- S. T. Lee, K. Chu, K. H. Jung et al., “MicroRNAs induced during ischemic preconditioning,” Stroke, vol. 41, no. 8, pp. 1646–1651, 2010.
- S. Rane, M. He, D. Sayed et al., “Downregulation of MiR-199a derepresses hypoxia-inducible factor-1α and sirtuin 1 and recapitulates hypoxia preconditioning in cardiac myocytes,” Circulation Research, vol. 104, no. 7, pp. 879–886, 2009.
- J. Chen, T. Yang, H. Yu et al., “A functional variant in the 3′-UTR of angiopoietin-1 might reduce stroke risk by interfering with the binding efficiency of microRNA 211,” Human Molecular Genetics, vol. 19, no. 12, Article ID ddq131, pp. 2524–2533, 2010.
- J. B. Weiss, S. U. Eisenhardt, G. B. Stark, C. Bode, M. Moser, and S. Grundmann, “Micrornas in ischemia-reperfusion injury,” American Journal of Cardiovascular Disease, vol. 2, no. 3, pp. 237–247, 2012.
- J. G. Godwin, X. Ge, K. Stephan, A. Jurisch, S. G. Tullius, and J. Iacomini, “Identification of a microRNA signature of renal ischemia reperfusion injury,” Proceedings of the National Academy of Sciences of the United States of America, vol. 107, no. 32, pp. 14339–14344, 2010.
- J. Krützfeldt, N. Rajewsky, R. Braich et al., “Silencing of microRNAs in vivo with “antagomirs”,” Nature, vol. 438, no. 7068, pp. 685–689, 2005.
- A. Collison, C. Herbert, J. S. Siegle, J. Mattes, P. S. Foster, and R. K. Kumar, “Altered expression of microRNA in the airway wall in chronic asthma: miR-126 as a potential therapeutic target,” BMC Pulmonary Medicine, vol. 11, article 29, 2011.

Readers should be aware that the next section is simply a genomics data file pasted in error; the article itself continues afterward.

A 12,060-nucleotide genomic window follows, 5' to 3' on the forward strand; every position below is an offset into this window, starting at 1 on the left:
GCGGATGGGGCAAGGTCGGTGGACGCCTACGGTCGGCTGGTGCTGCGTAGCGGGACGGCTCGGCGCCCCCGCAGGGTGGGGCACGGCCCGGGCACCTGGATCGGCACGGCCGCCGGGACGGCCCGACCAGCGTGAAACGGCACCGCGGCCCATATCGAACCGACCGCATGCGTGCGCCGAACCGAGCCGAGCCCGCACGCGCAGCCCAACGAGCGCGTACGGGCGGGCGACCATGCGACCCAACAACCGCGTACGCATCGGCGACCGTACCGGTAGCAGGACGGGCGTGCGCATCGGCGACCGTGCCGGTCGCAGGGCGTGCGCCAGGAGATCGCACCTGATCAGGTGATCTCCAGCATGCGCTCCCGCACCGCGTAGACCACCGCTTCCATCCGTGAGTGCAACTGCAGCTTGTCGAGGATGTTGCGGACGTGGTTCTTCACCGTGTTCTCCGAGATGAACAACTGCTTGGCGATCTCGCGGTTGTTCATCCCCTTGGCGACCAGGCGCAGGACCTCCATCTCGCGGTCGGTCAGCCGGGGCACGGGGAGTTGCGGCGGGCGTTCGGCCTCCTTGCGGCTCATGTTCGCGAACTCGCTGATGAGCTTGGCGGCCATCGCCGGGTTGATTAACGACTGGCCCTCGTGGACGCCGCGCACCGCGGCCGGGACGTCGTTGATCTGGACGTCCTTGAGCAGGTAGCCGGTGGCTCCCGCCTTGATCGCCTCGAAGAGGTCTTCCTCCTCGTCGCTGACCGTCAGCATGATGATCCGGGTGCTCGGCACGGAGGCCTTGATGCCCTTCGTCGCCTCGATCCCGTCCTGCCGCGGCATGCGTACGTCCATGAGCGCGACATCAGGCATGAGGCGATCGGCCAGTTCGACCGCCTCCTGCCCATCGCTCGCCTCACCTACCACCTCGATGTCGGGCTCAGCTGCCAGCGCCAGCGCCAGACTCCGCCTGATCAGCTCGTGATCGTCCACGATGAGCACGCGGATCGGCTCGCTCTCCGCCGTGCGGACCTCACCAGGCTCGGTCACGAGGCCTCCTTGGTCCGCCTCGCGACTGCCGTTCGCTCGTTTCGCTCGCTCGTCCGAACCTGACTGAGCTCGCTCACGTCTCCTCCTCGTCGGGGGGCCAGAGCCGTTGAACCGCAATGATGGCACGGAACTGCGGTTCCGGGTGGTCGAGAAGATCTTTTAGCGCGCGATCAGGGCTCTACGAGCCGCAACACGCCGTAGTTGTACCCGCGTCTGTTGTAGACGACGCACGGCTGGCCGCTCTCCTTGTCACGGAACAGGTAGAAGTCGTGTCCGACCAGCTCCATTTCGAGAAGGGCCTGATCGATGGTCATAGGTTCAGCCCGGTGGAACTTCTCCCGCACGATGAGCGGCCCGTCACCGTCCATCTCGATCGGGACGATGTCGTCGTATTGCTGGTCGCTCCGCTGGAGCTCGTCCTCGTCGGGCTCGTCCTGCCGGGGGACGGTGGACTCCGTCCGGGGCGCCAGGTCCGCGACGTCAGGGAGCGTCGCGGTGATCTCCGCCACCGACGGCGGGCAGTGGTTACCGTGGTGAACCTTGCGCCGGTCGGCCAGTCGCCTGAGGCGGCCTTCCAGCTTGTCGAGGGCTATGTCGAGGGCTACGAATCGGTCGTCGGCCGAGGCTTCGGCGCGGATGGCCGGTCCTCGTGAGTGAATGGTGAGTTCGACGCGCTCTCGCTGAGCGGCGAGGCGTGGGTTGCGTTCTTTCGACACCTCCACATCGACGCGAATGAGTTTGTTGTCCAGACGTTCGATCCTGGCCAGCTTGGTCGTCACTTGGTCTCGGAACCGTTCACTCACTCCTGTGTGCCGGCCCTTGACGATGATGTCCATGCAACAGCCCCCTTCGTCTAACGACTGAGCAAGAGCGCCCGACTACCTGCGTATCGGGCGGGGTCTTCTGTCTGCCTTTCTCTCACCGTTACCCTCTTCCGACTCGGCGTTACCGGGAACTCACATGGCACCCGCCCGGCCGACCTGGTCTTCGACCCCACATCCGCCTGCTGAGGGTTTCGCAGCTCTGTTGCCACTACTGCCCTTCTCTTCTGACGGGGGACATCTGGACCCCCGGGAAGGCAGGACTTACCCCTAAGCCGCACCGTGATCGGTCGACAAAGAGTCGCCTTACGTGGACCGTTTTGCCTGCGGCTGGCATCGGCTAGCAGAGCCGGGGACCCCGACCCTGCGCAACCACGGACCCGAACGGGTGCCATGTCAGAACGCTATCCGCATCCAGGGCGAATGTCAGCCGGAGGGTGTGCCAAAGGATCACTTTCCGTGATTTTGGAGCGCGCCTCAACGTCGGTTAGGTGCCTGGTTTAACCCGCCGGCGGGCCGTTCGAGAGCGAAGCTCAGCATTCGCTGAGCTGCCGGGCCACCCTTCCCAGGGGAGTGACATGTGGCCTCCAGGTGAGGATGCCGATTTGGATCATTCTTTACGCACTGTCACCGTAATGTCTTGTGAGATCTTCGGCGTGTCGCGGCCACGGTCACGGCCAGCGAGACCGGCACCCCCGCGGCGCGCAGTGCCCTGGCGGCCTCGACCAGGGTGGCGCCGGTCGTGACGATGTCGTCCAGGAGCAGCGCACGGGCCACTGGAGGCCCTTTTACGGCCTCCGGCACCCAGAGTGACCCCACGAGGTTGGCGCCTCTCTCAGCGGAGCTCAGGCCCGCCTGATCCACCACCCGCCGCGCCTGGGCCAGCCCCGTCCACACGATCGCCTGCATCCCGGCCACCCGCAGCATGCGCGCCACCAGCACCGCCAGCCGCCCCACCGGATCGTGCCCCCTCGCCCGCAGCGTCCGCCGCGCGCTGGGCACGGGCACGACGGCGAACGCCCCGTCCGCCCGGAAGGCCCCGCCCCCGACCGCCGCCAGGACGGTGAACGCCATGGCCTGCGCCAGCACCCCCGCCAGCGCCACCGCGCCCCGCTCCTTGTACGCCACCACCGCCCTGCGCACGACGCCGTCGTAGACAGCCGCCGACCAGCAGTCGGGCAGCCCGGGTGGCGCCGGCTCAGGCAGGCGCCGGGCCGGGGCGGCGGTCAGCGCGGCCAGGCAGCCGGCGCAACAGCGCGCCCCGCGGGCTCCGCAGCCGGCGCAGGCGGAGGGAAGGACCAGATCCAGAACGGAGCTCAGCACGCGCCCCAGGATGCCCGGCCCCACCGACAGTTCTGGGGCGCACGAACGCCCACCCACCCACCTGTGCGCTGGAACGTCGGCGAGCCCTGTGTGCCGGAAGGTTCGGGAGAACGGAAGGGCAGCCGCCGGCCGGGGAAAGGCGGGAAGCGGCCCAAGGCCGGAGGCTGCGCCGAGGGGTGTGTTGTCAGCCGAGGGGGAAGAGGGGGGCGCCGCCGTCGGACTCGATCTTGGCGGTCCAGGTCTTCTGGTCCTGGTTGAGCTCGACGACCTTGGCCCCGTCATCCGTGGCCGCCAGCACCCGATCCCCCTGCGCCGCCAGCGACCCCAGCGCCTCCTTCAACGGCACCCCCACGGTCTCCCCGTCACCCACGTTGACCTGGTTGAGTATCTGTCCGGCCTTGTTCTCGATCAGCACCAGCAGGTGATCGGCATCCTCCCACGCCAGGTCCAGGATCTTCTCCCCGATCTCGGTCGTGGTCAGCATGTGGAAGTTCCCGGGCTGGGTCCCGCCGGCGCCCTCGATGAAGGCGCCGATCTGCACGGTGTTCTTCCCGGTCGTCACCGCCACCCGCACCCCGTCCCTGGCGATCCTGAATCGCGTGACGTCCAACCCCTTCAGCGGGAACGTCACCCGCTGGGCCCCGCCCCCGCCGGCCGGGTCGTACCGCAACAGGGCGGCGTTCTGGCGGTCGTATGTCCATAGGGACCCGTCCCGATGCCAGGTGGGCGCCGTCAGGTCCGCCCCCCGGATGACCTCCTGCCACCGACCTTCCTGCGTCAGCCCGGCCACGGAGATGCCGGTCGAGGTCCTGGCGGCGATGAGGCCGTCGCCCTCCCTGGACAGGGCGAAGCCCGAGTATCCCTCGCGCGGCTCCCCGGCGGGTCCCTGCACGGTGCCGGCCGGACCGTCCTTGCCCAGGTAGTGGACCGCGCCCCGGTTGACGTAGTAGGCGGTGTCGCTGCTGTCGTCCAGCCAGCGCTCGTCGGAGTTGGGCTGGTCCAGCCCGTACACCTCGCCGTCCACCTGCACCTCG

- K. McArthur, B. Feng, Y. Wu, S. Chen, and S. Chakrabarti, “MicroRNA-200b regulates vascular endothelial growth factor-mediated alterations in diabetic retinopathy,” Diabetes, vol. 60, no. 4, pp. 1314–1323, 2011.
- A. Kumar, “MicroRNA in HCV infection and liver cancer,” Biochimica et Biophysica Acta, vol. 1809, no. 11-12, pp. 694–699, 2011.
- G. Nunnari and M. J. Schnell, “MicroRNA-122: a therapeutic target for hepatitis c virus (hcv) infection,” Frontiers in Bioscience, vol. 3, pp. 1032–1037, 2011.
- T. Thum, “Microrna therapeutics in cardiovascular medicine,” EMBO Molecular Medicine, vol. 4, no. 1, pp. 3–14, 2012.
- S. Hu, M. Huang, Z. Li et al., “MicroRNA-210 as a novel therapy for treatment of ischemic heart disease,” Circulation, vol. 122, no. 11, pp. S124–S131, 2010.